The evolution of underwater warfare : General characteristics and ships of the B-Class Submarines

Serving in the Philippines from 1912 to 1915 were the B-class submarines built by Fore River Shipbuilding for the U.S. Navy. At 82.5 feet in length, with a maximum speed of 9 knots, and two bow torpedo tubes, these submarines were efficient despite their small size. They were decommissioned between 1919 and 1922 and used as targets again.

The three B-class submarines were built by the Quincy, Massachusetts-based Fore River Shipbuilding Company and were contracted to the Electric Boat Company. These American-owned submarines were put into service by the U.S. Navy and were eventually stationed in the American-controlled Philippines from 1912 to 1915. They were transported by colliers, which are specialised ships that carry coal, to their stationed area. All three of the submarines served, however between 1919 and 1922, they were decommissioned and used as targets.

General Characteristics:

During its time, the U.S. B-class submarine was a unique undersea vehicle. Its small yet effective measurements were 82 feet and 6 inches (25.15 m) in length, 12 feet and 6 inches (3.81 m) in beam, and 10 feet and 6 inches (3.20 m) in draft. Its displacement was 145 long tonnes (147 t) when it surfaced and 173 long tonnes (176 t) when submerged.

The submarine’s maximum speed was 4 knots (7.4 km/h; 4.6 mph) when submerged and 9 knots (17 km/h; 10 mph) on the surface. It was propelled by a 250 bhp (190 kW) Craig Shipbuilding Co. gasoline engine and an Electro Dynamic electric motor (215 bhp; 110 kW). Additionally, a 60-cell battery that powered a single shaft was part of the propulsion system. In surface conditions, this arrangement allowed the submarine to travel 540 nautical miles (1,000 km; 620 km) and 12 nautical miles (22 km; 14 mi) underwater.

To enable it to function properly at different underwater levels, the submarine’s design included a practical test depth of 150 feet (46 metres). Ten officers and enlisted personnel were able to board the ship, demonstrating its small size but practical crew capacity. Outfitted with two 18-inch (450 mm) bow torpedo tubes that could fire up to four torpedoes each, the U.S. B-class submarine was prepared for combat. The B-class submarine was an asset that was both capable and flexible in its day because of this mix of attributes.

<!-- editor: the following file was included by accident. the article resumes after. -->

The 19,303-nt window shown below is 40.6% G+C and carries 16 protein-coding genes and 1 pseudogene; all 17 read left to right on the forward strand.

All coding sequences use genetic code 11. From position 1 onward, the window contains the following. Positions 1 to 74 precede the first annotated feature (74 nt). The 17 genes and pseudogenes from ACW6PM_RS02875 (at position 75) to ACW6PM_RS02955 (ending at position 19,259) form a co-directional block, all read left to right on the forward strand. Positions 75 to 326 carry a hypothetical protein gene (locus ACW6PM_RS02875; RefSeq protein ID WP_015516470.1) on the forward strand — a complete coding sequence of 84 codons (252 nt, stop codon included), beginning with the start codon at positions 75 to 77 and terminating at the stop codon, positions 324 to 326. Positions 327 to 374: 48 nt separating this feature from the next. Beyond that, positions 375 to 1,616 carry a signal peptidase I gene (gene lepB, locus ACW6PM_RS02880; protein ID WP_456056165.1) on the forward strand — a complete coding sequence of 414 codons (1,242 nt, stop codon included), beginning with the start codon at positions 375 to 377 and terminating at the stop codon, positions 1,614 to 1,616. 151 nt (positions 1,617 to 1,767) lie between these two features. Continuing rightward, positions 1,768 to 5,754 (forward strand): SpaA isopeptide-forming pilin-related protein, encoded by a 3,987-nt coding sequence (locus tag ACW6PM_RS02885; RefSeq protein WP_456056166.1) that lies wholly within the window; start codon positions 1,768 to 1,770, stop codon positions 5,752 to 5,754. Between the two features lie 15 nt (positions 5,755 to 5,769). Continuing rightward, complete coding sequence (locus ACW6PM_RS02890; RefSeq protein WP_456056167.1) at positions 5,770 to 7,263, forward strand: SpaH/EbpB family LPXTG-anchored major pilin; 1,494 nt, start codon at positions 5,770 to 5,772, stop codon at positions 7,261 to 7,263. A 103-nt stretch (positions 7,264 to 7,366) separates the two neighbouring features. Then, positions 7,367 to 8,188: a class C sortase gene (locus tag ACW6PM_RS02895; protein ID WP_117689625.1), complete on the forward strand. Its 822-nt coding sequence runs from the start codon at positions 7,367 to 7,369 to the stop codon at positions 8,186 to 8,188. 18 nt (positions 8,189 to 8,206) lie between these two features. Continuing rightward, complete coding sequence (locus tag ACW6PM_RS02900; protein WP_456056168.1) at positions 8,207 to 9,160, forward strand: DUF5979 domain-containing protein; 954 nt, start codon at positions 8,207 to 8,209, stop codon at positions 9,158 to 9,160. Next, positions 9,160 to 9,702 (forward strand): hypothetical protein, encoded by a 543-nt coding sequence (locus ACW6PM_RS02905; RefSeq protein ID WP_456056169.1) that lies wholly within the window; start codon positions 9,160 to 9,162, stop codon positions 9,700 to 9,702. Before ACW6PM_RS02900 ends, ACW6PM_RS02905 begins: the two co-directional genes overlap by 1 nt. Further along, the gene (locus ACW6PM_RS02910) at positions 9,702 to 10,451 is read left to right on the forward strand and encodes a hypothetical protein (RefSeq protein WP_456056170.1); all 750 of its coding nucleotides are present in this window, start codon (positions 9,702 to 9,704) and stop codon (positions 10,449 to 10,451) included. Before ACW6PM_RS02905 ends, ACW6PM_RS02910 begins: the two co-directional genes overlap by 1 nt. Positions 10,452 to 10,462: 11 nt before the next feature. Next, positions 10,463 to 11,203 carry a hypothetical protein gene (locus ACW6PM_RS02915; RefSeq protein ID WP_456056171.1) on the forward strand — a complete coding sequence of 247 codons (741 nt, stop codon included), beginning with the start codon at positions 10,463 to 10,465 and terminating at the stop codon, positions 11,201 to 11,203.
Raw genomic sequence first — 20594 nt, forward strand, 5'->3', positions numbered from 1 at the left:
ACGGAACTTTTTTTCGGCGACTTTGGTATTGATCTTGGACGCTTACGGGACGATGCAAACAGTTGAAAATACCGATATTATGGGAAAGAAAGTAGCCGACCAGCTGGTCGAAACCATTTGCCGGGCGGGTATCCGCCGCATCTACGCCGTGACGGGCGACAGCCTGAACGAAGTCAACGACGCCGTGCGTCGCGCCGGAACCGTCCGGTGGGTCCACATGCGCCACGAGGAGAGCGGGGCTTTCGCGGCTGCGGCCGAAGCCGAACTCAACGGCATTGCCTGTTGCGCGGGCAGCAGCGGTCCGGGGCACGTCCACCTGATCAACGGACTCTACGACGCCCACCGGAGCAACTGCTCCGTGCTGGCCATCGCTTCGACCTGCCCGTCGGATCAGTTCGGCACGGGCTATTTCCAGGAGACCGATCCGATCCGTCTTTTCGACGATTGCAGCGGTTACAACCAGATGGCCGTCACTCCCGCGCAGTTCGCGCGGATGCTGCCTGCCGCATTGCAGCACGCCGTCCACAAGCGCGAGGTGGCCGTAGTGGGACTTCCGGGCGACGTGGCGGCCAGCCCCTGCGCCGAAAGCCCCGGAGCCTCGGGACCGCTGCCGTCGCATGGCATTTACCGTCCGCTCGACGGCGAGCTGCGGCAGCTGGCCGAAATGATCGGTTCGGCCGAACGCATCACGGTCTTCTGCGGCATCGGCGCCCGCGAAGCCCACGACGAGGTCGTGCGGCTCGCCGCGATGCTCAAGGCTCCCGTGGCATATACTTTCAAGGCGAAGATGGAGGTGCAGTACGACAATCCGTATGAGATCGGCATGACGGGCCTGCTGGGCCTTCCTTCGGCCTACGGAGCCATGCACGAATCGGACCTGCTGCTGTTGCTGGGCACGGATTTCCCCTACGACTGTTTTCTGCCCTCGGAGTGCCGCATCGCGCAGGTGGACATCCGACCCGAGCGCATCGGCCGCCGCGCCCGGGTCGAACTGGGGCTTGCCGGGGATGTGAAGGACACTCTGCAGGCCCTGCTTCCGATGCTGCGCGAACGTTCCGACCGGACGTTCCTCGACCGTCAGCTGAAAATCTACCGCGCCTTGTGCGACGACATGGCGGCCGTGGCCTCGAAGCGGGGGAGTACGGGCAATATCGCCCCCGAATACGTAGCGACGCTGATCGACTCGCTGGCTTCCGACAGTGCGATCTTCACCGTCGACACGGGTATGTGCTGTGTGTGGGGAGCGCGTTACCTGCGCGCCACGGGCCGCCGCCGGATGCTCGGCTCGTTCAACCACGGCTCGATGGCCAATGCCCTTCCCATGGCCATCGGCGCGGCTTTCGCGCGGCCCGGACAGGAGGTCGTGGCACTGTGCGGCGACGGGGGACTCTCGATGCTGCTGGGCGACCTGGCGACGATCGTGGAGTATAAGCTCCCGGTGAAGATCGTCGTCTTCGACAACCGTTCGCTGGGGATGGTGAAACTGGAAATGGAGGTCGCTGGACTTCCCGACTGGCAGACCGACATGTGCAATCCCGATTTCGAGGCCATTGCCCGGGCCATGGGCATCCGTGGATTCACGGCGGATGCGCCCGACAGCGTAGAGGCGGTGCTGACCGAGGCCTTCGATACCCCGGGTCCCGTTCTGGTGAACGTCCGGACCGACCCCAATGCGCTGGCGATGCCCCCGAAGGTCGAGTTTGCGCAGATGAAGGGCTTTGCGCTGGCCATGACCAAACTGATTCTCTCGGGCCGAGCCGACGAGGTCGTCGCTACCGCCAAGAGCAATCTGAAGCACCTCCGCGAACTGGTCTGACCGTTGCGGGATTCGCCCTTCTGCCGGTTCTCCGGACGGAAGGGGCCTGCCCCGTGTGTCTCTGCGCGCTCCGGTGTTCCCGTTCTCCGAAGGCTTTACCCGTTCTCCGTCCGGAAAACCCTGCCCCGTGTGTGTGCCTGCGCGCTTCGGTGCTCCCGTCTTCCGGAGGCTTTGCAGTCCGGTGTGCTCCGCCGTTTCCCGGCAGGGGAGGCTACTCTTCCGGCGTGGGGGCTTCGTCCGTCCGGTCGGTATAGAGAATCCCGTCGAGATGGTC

Launched as Viper on March 30, 1907, the submarine B-1 (SS-10) had its keel laid down on September 5, 1905. 18 October 1907 saw its commissioning, and on November 17, 1911, it was redesignated B-1. The submarine was put into target status on December 1, 1921, after it had been in service for a while.

Similarly, on August 30, 1905, B-2 (SS-11) had its keel laid down, and on September 1, 1906, it was launched as Cuttlefish. It was renamed B-2 on November 17, 1911, after it was put into service on October 18, 1907. After being decommissioned on December 12, 1919, B-2 was similarly converted to a target.

Regarding B-3 (SS-12), it was launched as Tarantula on March 30, 1907, after its keel was laid down on September 5, 1905. The submarine was put into service on December 3, 1907, and on November 17, 1911, it was given the new designation B-3. B-3 was used until July 25, 1921, when it was decommissioned and turned into a target once more.